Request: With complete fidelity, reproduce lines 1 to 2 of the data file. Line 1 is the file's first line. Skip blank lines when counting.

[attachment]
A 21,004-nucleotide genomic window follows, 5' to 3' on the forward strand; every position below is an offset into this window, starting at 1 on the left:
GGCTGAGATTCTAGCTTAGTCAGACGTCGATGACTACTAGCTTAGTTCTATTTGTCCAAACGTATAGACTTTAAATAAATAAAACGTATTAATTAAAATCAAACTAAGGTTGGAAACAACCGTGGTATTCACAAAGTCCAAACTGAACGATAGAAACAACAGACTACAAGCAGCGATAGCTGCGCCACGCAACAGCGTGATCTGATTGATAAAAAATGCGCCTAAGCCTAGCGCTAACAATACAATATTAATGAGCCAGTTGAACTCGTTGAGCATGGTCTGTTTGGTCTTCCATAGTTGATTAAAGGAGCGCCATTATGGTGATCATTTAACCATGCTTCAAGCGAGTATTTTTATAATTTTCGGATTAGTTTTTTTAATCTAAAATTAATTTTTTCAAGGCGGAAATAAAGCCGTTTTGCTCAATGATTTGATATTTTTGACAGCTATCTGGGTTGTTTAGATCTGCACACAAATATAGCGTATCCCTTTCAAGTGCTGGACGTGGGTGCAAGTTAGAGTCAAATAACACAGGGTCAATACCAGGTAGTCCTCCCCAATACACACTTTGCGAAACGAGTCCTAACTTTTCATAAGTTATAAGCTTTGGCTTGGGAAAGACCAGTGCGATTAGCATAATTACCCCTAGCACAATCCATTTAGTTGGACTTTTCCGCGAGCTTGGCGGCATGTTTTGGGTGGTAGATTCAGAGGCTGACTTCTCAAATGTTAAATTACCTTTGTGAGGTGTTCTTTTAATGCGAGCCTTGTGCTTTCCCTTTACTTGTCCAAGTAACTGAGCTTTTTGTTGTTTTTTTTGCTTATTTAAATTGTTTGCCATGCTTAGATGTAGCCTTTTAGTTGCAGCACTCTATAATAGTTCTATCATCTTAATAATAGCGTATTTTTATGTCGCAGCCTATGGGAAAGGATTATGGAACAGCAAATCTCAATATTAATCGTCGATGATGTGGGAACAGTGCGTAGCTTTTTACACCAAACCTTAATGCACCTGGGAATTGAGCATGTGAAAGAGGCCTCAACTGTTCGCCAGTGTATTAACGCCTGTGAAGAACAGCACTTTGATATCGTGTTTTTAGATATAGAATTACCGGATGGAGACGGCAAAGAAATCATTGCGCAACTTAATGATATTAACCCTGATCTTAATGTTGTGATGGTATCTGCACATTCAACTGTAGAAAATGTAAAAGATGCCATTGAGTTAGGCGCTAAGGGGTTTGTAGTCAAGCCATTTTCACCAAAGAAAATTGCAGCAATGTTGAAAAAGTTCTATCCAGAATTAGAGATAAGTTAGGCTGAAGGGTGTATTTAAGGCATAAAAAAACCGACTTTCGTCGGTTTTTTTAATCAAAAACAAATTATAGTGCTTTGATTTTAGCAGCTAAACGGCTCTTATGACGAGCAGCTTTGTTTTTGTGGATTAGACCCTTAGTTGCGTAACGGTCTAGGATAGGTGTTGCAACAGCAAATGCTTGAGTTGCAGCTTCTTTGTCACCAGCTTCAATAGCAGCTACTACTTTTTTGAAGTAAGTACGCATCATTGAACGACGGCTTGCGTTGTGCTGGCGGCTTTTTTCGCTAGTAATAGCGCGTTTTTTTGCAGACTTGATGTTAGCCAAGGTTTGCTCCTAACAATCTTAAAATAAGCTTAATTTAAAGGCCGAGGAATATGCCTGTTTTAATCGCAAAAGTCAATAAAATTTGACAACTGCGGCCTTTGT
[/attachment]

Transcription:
A 21,004-nucleotide genomic window follows, 5' to 3' on the forward strand; every position below is an offset into this window, starting at 1 on the left:
GGCTGAGATTCTAGCTTAGTCAGACGTCGATGACTACTAGCTTAGTTCTATTTGTCCAAACGTATAGACTTTAAATAAATAAAACGTATTAATTAAAATCAAACTAAGGTTGGAAACAACCGTGGTATTCACAAAGTCCAAACTGAACGATAGAAACAACAGACTACAAGCAGCGATAGCTGCGCCACGCAACAGCGTGATCTGATTGATAAAAAATGCGCCTAAGCCTAGCGCTAACAATACAATATTAATGAGCCAGTTGAACTCGTTGAGCATGGTCTGTTTGGTCTTCCATAGTTGATTAAAGGAGCGCCATTATGGTGATCATTTAACCATGCTTCAAGCGAGTATTTTTATAATTTTCGGATTAGTTTTTTTAATCTAAAATTAATTTTTTCAAGGCGGAAATAAAGCCGTTTTGCTCAATGATTTGATATTTTTGACAGCTATCTGGGTTGTTTAGATCTGCACACAAATATAGCGTATCCCTTTCAAGTGCTGGACGTGGGTGCAAGTTAGAGTCAAATAACACAGGGTCAATACCAGGTAGTCCTCCCCAATACACACTTTGCGAAACGAGTCCTAACTTTTCATAAGTTATAAGCTTTGGCTTGGGAAAGACCAGTGCGATTAGCATAATTACCCCTAGCACAATCCATTTAGTTGGACTTTTCCGCGAGCTTGGCGGCATGTTTTGGGTGGTAGATTCAGAGGCTGACTTCTCAAATGTTAAATTACCTTTGTGAGGTGTTCTTTTAATGCGAGCCTTGTGCTTTCCCTTTACTTGTCCAAGTAACTGAGCTTTTTGTTGTTTTTTTTGCTTATTTAAATTGTTTGCCATGCTTAGATGTAGCCTTTTAGTTGCAGCACTCTATAATAGTTCTATCATCTTAATAATAGCGTATTTTTATGTCGCAGCCTATGGGAAAGGATTATGGAACAGCAAATCTCAATATTAATCGTCGATGATGTGGGAACAGTGCGTAGCTTTTTACACCAAACCTTAATGCACCTGGGAATTGAGCATGTGAAAGAGGCCTCAACTGTTCGCCAGTGTATTAACGCCTGTGAAGAACAGCACTTTGATATCGTGTTTTTAGATATAGAATTACCGGATGGAGACGGCAAAGAAATCATTGCGCAACTTAATGATATTAACCCTGATCTTAATGTTGTGATGGTATCTGCACATTCAACTGTAGAAAATGTAAAAGATGCCATTGAGTTAGGCGCTAAGGGGTTTGTAGTCAAGCCATTTTCACCAAAGAAAATTGCAGCAATGTTGAAAAAGTTCTATCCAGAATTAGAGATAAGTTAGGCTGAAGGGTGTATTTAAGGCATAAAAAAACCGACTTTCGTCGGTTTTTTTAATCAAAAACAAATTATAGTGCTTTGATTTTAGCAGCTAAACGGCTCTTATGACGAGCAGCTTTGTTTTTGTGGATTAGACCCTTAGTTGCGTAACGGTCTAGGATAGGTGTTGCAACAGCAAATGCTTGAGTTGCAGCTTCTTTGTCACCAGCTTCAATAGCAGCTACTACTTTTTTGAAGTAAGTACGCATCATTGAACGACGGCTTGCGTTGTGCTGGCGGCTTTTTTCGCTAGTAATAGCGCGTTTTTTTGCAGACTTGATGTTAGCCAAGGTTTGCTCCTAACAATCTTAAAATAAGCTTAATTTAAAGGCCGAGGAATATGCCTGTTTTAATCGCAAAAGTCAATAAAATTTGACAACTGCGGCCTTTGT